ORBA members’ ‘wealth of experience’

Crombie said ORBA members are being encouraged to become engaged early in the process.

“Sometimes our members bring such a wealth of experience that…can actually save owners a tremendous amount of money on projects,” he said.

The government will be meeting with property owners to acquire land and following the enactment of the Get it Done Act it will begin expediting land acquisitions this fall. The province is planning for the release of the first early works construction contracts to begin construction in 2025, subject to approvals.

The status of a potential federal environment assessment is unclear following an announcement April 30 by federal Finance Minister Chrystia Freeland that changes to the Impact Assessment Act would be included in the Budget Implementation Act; the revisions are intended to ensure constitutional conformity.

On April 15, a Memorandum of Understanding had been announced between the governments of Ontario and Canada, with the parties committed to “working together to protect the environment and give Ontario greater regulatory certainty to advance Highway 413.

“Through the agreement announced today, both Ontario and Canada have agreed to a collaborative process to assess and manage the issues around federal species at risk throughout Ontario’s planning of the project,” a release stated.

Environmental Defence executive director Tim Gray said he expects federal Environment Minister Steven Guilbeault to quickly re-designate Highway 413 for federal impact assessment under an updated Impact Assessment Act, despite the government’s commitments of April 15.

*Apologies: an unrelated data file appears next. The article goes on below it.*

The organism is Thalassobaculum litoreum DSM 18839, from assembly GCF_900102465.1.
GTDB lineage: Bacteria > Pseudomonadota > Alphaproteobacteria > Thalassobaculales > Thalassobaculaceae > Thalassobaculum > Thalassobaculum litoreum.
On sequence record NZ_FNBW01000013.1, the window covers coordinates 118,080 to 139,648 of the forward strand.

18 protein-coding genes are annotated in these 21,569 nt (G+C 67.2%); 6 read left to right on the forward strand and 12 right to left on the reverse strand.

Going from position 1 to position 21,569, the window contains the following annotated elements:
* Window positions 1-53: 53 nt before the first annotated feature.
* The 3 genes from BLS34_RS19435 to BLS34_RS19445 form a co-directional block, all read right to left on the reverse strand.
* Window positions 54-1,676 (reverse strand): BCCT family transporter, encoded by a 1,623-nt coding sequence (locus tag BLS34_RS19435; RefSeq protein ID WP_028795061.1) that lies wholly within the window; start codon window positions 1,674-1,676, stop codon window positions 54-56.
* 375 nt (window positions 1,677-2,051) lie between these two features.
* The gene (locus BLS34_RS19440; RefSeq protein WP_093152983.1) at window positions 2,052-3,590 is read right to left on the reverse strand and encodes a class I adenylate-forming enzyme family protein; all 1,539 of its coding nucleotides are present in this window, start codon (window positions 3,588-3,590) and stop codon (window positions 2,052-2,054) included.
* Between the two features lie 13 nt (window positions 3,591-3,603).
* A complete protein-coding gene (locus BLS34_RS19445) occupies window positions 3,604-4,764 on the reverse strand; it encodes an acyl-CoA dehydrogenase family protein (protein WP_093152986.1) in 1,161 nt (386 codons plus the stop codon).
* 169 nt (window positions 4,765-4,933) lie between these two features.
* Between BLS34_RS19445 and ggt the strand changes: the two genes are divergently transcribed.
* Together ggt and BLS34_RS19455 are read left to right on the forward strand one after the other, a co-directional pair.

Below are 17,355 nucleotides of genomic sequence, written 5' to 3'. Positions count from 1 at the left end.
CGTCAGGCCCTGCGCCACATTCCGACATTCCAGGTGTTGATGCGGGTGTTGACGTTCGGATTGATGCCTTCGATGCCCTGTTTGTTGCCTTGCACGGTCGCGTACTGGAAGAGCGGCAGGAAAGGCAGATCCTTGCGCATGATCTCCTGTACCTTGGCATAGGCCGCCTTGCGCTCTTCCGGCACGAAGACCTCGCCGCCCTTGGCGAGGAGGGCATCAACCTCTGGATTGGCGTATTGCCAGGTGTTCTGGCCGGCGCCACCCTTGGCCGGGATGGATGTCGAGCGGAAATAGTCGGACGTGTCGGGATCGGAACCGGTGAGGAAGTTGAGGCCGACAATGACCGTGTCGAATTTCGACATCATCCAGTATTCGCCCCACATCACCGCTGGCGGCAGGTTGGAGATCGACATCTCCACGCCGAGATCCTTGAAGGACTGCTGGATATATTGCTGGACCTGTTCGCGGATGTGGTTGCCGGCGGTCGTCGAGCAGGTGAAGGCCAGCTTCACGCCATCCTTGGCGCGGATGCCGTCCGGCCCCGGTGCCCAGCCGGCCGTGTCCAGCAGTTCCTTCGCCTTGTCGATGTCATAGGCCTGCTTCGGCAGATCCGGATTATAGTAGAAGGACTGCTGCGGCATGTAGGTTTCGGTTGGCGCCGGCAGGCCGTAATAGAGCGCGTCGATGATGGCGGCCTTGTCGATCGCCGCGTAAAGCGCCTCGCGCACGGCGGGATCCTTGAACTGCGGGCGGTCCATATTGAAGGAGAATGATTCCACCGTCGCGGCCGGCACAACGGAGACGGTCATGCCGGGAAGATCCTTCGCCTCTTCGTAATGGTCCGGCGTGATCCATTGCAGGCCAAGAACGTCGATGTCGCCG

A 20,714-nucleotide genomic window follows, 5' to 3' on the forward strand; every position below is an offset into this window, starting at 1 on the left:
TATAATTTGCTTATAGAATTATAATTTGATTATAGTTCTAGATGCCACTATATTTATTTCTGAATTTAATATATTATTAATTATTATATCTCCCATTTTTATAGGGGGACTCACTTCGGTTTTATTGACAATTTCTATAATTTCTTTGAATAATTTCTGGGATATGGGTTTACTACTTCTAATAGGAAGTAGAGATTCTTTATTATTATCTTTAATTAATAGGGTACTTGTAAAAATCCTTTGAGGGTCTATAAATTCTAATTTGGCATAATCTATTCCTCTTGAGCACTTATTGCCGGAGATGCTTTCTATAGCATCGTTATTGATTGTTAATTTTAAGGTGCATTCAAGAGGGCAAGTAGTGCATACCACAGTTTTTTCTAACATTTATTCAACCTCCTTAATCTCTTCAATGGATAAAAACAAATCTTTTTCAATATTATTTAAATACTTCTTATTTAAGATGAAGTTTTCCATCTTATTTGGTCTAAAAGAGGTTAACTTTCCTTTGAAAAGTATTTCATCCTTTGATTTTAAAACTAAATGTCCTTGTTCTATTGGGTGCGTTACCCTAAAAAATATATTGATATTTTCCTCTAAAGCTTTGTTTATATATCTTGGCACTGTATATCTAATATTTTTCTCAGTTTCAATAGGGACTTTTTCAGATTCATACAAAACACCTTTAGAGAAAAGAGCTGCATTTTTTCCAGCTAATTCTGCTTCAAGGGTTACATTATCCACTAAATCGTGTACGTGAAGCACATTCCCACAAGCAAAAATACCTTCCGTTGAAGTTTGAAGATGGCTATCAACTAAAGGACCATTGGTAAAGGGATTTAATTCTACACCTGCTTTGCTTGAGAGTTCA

“Nowhere in the MOU does it say, we’ll never do another impact assessment or that we’re going to give you a pass on all these federal responsibilities,” said Gray.

An inquiry to the federal environment ministry on the matter was referred to the Impact Assessment Agency of Canada. No response was immediately issued.

The preferred route for Highway 413 includes a four-kilometre extension to Highway 410 and a three-kilometre extension to Highway 427 for a total of 59 kilometres.
GOVERNMENT OF ONTARIO – The preferred route for Highway 413 includes a four-kilometre extension to Highway 410 and a three-kilometre extension to Highway 427 for a total of 59 kilometres.

Addressing gridlock

In essence, Gray claimed, the 413 project is about extending low density or estate residential development to benefit developers who are “very close to this government.

“If we actually wanted to address gridlock on highways, then the government could very quickly move the trucks off the 401 and put them on the 407, it could happen tomorrow morning. It would save us all billions of dollars over building a destructive highway.”

Others issuing statements of support for the highway included Nadia Todorova of the Residential and Civil Construction Alliance of Ontario, Raly Chakarova of the Toronto and Area Road Builders Association, Walid Abou-Hamde of ORBA, Stephen Laskowski of the Ontario Trucking Association, Neil MacDonald of the Ironworkers Union and Joseph Mancinelli and Jack Oliveira of LIUNA.

A poll conducted by the RCCAO found two-thirds of respondents support Highway 413.

“The GTA is one of the fastest growing regions in North America,” said Todorova. “We really need to be continuing to build the appropriate infrastructure to address that growth and Highway 413 is a big piece of that.”